Acheampong, P., & Kayange, J. J. unclear as who pursue Humanities and Science programs on the grounds of equal intellectual ability and at what cost? In a more significant analysis, if education is not a privilege, why should low performing students be offered the chance for pursuing the so called ‘fee paying’ programs irrespective of their abysmal performance in a more difficult and challenging programs such as Medicine, Engineering and Computer Science whiles the brainy but needy students become stuck at home due to lack of funds (Dadzie, 2009). In a clearer way, the needy students pursue Social Sciences programs than their counterparts. From this point, it can be deduced that, the role of education which seek to harmonize the society ends up creating disparity between social classes. The rich continue to expand their wealth through the use of education as an instrument of empowerment whiles the poor remain stagnant because there is little effort to improve their condition. 3.2 Support systems The cost of tertiary education is incredibly high in most countries in relation to the demand for quality, greater accessibility and impartial equality. However, variations exist as a result of availability of support systems provided by government and other stakeholders of an institution. European countries like Denmark, Finland, Norway, Germany and Sweden offer opportunities to study for tuition free in public universities but small nominal university fee is charged to cover administration costs (Marcucci, 2012). Contrary, countries such as Brazil, Ukraine, United Kingdom, United States, Uganda, and Kenya had to increase resources on non-public sources to support administrative running of tertiary education due to excessive governmental cut fund (Marcucci, Johnstone, & Ngolovoi, 2008). In such situations the cost of tertiary education is comparatively high making affordability of education for only the fortunate students who can purchase to some point. China for example has increased its funding system in their higher education due to the implementation of 211 and 985 policies. Such massive subsidization encourages less payment of tuition and user fees hence improving participation of higher education by the general public (Gu, 2012). In Ghana, financial assistance is provided to students who are financially handicapped to cope with cost of university education. Monetary support generally covers user fees, cost of administration and living expenses, thereby ensuring that qualified low-income students are not excluded from pursuing tertiary education due to insufficient resources. Financial assistance is sometimes also used to encourage higher education participation by underrepresented minority groups, or to encourage the study of certain disciplines. Accessing the financial aid (SLTF) is not difficulty but the system has its own challenges that demotivate students’ utilization. This is coupled with the facts that the amounts are usually not sufficient to cater for fees alongside the huge accumulated interests and issues of default repayment (Atuahene, 2007). To buttress the point further, most students are confronted with the challenge of accessing the facility due to lack of guarantors and fear of future unemployment crisis. Regular students interviewed at Winneba campus could not hide their feelings and said: There has been an embargo on public sector employment for the past three years, what is the assurance that my hard earned certificate will grant me employment to enable me pay for a student loan. Our guarantors are growing extinct in endorsing our loan because there is lack of hope for employment that can recover the loan. To some extent, the inception of Distance Education in Ghana has facilitated the reduction of university education as an opportunity for the elite. Though Distance Education and Sandwich programs have increased participation to some point the cost is very unbearable for some students. Students are willing to pursue their higher education and contribute to the development of their societies. However, the current conditions coupled with the uncertainties over the prospect of employment after graduation places them in difficult circumstances. The Vice Chancellor of University of Cape Coast and member of the Association of African Universities (AUU) Governing Board (Prof, Domwini Dabire Kuupole) mentioned during the 2015 annual general report (AGM) of Association of African Higher Education Financing Agencies (AAHEFA) that students loans, grants and scholarships have become the only option for intelligent but 22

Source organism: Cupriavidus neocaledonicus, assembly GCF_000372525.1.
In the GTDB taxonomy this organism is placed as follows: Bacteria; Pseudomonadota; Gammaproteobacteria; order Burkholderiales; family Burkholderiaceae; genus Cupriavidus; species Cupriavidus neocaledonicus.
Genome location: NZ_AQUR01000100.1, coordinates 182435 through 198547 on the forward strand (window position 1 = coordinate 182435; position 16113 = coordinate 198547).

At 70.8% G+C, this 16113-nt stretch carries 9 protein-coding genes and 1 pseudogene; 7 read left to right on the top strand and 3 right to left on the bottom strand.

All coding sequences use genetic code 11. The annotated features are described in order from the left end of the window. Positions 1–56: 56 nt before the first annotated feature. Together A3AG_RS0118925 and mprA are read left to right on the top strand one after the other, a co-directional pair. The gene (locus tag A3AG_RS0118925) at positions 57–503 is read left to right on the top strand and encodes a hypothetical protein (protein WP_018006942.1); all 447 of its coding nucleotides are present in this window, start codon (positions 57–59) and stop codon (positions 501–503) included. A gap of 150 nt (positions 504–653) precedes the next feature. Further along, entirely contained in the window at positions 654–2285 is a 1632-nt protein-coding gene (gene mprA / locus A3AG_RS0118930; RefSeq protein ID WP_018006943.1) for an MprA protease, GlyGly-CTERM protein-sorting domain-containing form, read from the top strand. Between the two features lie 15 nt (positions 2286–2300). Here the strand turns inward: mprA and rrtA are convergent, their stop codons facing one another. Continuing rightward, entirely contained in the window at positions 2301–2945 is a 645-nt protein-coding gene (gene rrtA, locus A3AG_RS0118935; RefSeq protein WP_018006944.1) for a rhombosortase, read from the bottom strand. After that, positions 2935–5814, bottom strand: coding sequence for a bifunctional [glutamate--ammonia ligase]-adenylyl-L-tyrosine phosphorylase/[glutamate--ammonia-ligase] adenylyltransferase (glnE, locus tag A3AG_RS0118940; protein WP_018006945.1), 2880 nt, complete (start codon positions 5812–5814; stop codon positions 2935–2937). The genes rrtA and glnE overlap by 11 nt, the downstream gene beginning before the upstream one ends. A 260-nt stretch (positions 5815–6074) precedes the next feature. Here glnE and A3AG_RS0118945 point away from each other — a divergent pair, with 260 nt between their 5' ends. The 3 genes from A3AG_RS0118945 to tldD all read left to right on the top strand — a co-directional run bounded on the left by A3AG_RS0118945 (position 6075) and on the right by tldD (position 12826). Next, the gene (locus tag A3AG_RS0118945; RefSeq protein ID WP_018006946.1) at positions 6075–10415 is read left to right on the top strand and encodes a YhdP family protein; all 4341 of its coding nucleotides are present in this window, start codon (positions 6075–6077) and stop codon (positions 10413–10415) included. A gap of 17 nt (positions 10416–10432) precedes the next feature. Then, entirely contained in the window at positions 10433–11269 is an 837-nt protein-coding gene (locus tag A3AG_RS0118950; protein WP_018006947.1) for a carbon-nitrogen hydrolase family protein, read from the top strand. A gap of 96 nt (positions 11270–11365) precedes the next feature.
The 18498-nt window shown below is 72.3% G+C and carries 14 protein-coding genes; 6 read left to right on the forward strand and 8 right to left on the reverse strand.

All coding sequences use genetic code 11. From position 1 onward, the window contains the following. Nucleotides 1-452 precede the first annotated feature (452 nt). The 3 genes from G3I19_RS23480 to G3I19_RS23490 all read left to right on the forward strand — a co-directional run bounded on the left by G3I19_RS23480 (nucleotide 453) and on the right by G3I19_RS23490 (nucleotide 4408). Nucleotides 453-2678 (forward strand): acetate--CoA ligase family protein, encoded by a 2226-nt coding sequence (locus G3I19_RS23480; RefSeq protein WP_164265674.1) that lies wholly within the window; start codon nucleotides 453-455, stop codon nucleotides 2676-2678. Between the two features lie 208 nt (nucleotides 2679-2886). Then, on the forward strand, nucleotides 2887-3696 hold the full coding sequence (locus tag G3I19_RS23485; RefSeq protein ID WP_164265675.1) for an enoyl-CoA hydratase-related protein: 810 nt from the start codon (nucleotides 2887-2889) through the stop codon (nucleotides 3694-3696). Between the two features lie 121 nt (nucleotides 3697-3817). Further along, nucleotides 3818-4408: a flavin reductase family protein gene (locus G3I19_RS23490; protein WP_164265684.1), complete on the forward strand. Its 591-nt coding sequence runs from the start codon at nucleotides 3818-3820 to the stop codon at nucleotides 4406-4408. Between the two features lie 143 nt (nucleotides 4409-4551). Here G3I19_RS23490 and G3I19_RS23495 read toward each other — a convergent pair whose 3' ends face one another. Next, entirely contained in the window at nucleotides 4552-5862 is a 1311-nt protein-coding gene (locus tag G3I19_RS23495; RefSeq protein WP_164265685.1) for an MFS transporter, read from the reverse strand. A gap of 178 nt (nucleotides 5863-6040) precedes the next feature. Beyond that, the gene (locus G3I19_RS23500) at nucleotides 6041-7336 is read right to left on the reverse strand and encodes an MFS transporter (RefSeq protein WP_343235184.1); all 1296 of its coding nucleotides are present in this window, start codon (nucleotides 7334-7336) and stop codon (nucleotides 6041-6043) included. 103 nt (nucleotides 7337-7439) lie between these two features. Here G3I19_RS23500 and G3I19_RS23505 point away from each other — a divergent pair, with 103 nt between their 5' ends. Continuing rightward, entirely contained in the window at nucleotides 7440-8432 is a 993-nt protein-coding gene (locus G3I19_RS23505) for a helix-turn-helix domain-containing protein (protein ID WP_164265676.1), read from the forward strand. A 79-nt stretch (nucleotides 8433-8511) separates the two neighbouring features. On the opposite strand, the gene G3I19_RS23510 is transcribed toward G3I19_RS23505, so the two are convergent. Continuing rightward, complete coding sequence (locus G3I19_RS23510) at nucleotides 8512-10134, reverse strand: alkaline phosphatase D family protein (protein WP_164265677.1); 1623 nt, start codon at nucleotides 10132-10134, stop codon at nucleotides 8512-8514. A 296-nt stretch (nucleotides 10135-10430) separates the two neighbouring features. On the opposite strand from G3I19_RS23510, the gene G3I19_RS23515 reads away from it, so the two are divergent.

Consortia Academia Publishing